There is something uniquely remarkable about someone who, amidst their own painful experiences, chooses to use their voice to help others. The decision to build community, uplift others, and fight for change—all while in the thick of profound personal hardship—is an act of immense strength and grace. Such special people are what make difficult times bearable and far less lonesome.
Endo warrior and blogger Alexander Harman is one such special individual. As a 22- year-old transgender man in the UK with endometriosis and fibromyalgia, Alex has continually faced immense challenges in healthcare, from being constantly misgendered and dismissed by medical professionals, to facing staggeringly long wait times for care. And as so many of us with endo know, living each day in chronic, often debilitating pain makes tackling any healthcare obstacle that much more daunting. On top of the systemic treatment issues facing endo patients everywhere, Alex’s experience as a transgender man with what is often considered a “woman’s disease” has been fraught with profound challenges. Yet, despite the manifold difficulties of Alex’s endo journey, he has chosen to use his voice to build support and community for other transgender and non-binary endo patients.
In talking to Alex about everything from the barriers to trangender healthcare in the UK to the importance of comfort TV and crafts, I was struck by his warmth and wholehearted compassion. It was the same compassion and welcoming spirit that so infuses his Instagram blog, @trans_endo_chronicles, where I first became familiar with Alex. This colorful, inviting account is filled with informative posts centered around making endometriosis care more gender inclusive, as well as sharing some of Alex’s experiences navigating healthcare as a transgender man. With original artwork and easily digestible and effective infographics, Alex’s blog brings transgender and non-binary people into the endometriosis space, creating a welcoming and helpful forum for them to be a valued part of the conversation around endometriosis care.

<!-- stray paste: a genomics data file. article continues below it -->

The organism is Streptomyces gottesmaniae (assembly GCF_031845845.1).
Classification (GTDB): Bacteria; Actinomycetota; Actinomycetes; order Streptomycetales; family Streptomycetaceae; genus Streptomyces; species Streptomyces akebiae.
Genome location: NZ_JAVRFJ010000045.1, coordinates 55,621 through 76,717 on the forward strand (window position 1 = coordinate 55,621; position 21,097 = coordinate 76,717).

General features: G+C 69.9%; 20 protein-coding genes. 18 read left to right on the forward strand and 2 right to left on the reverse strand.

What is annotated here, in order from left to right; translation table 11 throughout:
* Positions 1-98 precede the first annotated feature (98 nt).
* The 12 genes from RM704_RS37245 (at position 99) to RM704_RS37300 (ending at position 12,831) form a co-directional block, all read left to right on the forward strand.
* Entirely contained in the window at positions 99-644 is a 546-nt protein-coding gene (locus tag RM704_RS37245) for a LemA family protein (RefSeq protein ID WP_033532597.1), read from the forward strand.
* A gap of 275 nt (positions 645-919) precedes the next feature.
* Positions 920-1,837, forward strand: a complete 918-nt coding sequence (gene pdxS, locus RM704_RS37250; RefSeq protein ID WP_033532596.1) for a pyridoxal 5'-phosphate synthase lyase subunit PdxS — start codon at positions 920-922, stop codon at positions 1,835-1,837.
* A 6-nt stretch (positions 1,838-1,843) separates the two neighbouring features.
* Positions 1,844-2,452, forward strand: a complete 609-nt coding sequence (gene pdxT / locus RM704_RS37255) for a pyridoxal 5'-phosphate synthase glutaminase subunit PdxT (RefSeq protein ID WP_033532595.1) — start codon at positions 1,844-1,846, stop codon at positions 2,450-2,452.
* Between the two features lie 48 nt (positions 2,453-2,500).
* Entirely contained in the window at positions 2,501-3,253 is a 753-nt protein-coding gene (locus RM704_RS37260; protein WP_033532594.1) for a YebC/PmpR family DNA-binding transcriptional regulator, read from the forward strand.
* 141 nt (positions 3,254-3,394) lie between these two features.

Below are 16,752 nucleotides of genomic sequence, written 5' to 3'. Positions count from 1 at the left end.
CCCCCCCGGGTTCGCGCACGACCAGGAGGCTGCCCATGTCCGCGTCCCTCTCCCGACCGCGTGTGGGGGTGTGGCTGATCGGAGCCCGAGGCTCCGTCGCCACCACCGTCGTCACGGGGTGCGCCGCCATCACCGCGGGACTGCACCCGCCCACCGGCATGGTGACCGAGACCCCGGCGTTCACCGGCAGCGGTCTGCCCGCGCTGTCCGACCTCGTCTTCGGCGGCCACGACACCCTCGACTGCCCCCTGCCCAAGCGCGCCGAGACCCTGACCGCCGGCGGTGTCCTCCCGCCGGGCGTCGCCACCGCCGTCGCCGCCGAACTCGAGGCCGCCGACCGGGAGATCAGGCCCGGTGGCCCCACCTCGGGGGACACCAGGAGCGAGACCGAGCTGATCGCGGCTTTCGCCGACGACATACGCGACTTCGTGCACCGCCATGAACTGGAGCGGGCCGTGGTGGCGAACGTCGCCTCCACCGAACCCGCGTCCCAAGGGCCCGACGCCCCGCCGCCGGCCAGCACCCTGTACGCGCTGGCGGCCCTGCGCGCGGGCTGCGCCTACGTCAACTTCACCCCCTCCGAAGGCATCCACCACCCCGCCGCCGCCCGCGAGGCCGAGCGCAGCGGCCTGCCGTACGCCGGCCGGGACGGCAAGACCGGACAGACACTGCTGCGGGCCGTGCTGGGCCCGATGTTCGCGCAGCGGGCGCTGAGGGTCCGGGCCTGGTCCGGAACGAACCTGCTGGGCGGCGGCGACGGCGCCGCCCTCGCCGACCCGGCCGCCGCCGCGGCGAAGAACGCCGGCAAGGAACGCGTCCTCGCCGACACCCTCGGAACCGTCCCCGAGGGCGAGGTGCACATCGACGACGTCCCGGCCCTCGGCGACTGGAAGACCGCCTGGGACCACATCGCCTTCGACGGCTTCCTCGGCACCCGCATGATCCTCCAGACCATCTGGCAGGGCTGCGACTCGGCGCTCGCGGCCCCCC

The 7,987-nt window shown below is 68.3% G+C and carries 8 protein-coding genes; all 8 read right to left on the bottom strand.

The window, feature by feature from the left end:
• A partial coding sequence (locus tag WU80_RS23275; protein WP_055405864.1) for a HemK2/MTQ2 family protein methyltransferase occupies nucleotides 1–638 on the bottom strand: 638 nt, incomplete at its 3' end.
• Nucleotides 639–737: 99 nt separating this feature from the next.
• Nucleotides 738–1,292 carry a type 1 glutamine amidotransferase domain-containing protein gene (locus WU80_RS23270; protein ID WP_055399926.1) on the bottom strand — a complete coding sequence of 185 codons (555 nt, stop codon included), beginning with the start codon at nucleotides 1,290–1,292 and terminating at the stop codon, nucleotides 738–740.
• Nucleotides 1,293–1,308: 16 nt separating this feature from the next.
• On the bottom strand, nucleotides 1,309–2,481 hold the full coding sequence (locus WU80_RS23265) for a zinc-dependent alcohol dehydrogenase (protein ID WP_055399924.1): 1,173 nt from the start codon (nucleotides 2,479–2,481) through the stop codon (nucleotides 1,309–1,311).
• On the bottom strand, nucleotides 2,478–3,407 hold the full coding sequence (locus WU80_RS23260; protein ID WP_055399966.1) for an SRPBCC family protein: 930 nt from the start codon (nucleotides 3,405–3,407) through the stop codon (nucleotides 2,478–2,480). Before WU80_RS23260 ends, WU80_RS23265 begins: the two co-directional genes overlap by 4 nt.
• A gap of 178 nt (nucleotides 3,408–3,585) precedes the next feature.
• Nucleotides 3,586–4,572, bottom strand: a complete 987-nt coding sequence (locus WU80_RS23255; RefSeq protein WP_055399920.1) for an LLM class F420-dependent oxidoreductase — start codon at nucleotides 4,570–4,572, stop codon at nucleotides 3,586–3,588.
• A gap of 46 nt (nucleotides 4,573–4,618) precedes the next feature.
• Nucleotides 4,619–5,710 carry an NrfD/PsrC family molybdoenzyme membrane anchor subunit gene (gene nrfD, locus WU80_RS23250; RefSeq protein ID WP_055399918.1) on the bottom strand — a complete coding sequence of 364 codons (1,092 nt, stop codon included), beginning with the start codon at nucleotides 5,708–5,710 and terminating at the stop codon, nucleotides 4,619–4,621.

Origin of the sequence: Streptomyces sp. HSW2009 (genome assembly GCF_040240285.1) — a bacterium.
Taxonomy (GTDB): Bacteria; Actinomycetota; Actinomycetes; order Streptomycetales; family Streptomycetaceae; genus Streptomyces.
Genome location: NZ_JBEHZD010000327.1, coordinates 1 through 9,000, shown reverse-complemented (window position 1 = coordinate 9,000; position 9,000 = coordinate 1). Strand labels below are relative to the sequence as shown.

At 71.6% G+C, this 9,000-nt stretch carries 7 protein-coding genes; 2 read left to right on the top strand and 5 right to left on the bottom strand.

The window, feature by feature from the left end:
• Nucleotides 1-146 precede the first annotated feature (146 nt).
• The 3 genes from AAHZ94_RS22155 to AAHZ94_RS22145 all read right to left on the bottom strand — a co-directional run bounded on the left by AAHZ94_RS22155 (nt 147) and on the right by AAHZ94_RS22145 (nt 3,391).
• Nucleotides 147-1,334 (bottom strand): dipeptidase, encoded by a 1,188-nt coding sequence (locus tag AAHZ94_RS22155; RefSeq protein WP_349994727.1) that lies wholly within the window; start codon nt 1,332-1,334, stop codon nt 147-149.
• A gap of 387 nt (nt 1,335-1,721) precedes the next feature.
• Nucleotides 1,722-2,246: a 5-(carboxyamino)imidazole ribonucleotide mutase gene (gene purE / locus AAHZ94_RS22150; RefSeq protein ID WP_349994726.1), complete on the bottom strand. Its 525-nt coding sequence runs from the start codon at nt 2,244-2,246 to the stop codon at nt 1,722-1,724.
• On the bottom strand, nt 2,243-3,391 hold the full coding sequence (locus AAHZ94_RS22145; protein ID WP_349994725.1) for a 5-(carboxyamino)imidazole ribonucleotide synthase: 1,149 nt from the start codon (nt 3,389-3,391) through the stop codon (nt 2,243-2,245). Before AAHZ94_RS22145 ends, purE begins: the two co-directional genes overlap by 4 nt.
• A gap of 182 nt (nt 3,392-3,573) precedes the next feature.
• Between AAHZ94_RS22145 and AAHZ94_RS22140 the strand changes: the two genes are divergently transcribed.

For Alex, such a space for non-cisgendered endo patients was hard to find following his diagnosis a year ago. “I felt very disconnected from the endo community. I had joined other forums already, but they were very cisgender and heterosexual-conforming. So I wanted to find more queer people. I thought come on, I can’t be the only trans person out here with endo,” he shared. With the ubiquitous gendered language of “endo-sisters” across support groups and resources, the entrenched norms of endometriosis being an exclusively women’s disease made Alex feel isolated, unwelcome, and barred from community and necessary care. And so, without a welcoming space for transgender endo warriors, Alex decided to create one.
What began by connecting a small handful of mutual friends with endometriosis quickly grew into a thriving online community. Now with an audience that includes Europe and North America, the trans_end0_chronicles page has become an international safe space for transgender and non-binary endo patients, as well as a platform for raising awareness for this part of the endo community. “It’s been amazing because I just wanted to feel like I was closer with the community, and also to try to educate others that it’s not only women who have endometriosis,” Alex told me. His work is already making other endo spaces and resources more inclusive: “There have been so many people who have messaged me being like, ‘Oh wow this is really great, I actually used to not be very inclusive on my page and that was completely unintentional, but I’m very grateful that I now know how to use gender inclusive language.’”
Indeed, Alex’s educational tools on the trans_end0_chronicles page warmly invite people in to learn. He outlines how to use gender inclusive language surrounding endometriosis, as well as provides concrete advice on how to support trans folks more broadly. For Alex, the driving intention behind the blog is education and raising awareness: “I think it’s been kind of refreshing to try and talk about my experiences, but in a more educational viewpoint, rather than just venting.” In sharing his own journey, Alex’s blog offers an important perspective on living with chronic illnesses. From discussing topics such as the invisibility of chronic pain, mental health impacts, and gender dysphoria and euphoria from a personal lens, Alex’s vulnerability and wisdom shine light on many challenging experiences that are so often hidden, and in doing so implicitly gives others permission to do the same.